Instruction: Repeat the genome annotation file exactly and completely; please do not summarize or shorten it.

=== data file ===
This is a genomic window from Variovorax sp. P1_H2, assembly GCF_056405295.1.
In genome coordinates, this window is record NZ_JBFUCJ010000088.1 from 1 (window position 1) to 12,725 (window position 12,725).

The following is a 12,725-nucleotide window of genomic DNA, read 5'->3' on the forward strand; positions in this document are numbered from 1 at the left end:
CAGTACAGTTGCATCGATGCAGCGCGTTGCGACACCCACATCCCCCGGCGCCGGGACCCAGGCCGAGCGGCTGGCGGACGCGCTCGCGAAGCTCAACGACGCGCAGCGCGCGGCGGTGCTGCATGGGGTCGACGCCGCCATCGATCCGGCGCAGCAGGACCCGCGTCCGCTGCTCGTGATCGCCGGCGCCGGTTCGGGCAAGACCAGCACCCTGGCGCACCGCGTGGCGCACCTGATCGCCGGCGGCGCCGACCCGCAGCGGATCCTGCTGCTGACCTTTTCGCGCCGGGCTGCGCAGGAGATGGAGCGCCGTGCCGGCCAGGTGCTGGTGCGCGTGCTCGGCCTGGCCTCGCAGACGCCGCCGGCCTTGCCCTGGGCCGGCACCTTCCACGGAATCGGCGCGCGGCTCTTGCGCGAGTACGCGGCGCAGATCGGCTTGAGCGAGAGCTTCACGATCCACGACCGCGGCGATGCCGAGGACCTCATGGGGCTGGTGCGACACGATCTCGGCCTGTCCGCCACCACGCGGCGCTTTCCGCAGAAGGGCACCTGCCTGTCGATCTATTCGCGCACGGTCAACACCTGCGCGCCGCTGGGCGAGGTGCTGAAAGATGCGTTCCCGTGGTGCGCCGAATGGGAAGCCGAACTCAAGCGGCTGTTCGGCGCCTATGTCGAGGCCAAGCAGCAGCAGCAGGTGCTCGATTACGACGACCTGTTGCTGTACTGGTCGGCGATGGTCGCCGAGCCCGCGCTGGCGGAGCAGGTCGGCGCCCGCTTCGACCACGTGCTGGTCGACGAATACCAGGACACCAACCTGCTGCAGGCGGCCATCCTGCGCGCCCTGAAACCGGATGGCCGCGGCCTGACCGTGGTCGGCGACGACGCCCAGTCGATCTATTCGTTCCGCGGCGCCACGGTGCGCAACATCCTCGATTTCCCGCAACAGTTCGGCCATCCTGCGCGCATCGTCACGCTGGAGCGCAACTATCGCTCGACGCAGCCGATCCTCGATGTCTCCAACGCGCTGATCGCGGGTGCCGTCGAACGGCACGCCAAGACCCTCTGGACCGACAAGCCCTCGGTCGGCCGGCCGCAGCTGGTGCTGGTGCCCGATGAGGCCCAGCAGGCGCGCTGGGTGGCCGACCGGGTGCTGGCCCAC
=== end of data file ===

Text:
This is a genomic window from Variovorax sp. P1_H2, assembly GCF_056405295.1.
In genome coordinates, this window is record NZ_JBFUCJ010000088.1 from 1 (window position 1) to 12,725 (window position 12,725).

The following is a 12,725-nucleotide window of genomic DNA, read 5'->3' on the forward strand; positions in this document are numbered from 1 at the left end:
CAGTACAGTTGCATCGATGCAGCGCGTTGCGACACCCACATCCCCCGGCGCCGGGACCCAGGCCGAGCGGCTGGCGGACGCGCTCGCGAAGCTCAACGACGCGCAGCGCGCGGCGGTGCTGCATGGGGTCGACGCCGCCATCGATCCGGCGCAGCAGGACCCGCGTCCGCTGCTCGTGATCGCCGGCGCCGGTTCGGGCAAGACCAGCACCCTGGCGCACCGCGTGGCGCACCTGATCGCCGGCGGCGCCGACCCGCAGCGGATCCTGCTGCTGACCTTTTCGCGCCGGGCTGCGCAGGAGATGGAGCGCCGTGCCGGCCAGGTGCTGGTGCGCGTGCTCGGCCTGGCCTCGCAGACGCCGCCGGCCTTGCCCTGGGCCGGCACCTTCCACGGAATCGGCGCGCGGCTCTTGCGCGAGTACGCGGCGCAGATCGGCTTGAGCGAGAGCTTCACGATCCACGACCGCGGCGATGCCGAGGACCTCATGGGGCTGGTGCGACACGATCTCGGCCTGTCCGCCACCACGCGGCGCTTTCCGCAGAAGGGCACCTGCCTGTCGATCTATTCGCGCACGGTCAACACCTGCGCGCCGCTGGGCGAGGTGCTGAAAGATGCGTTCCCGTGGTGCGCCGAATGGGAAGCCGAACTCAAGCGGCTGTTCGGCGCCTATGTCGAGGCCAAGCAGCAGCAGCAGGTGCTCGATTACGACGACCTGTTGCTGTACTGGTCGGCGATGGTCGCCGAGCCCGCGCTGGCGGAGCAGGTCGGCGCCCGCTTCGACCACGTGCTGGTCGACGAATACCAGGACACCAACCTGCTGCAGGCGGCCATCCTGCGCGCCCTGAAACCGGATGGCCGCGGCCTGACCGTGGTCGGCGACGACGCCCAGTCGATCTATTCGTTCCGCGGCGCCACGGTGCGCAACATCCTCGATTTCCCGCAACAGTTCGGCCATCCTGCGCGCATCGTCACGCTGGAGCGCAACTATCGCTCGACGCAGCCGATCCTCGATGTCTCCAACGCGCTGATCGCGGGTGCCGTCGAACGGCACGCCAAGACCCTCTGGACCGACAAGCCCTCGGTCGGCCGGCCGCAGCTGGTGCTGGTGCCCGATGAGGCCCAGCAGGCGCGCTGGGTGGCCGACCGGGTGCTGGCCCAC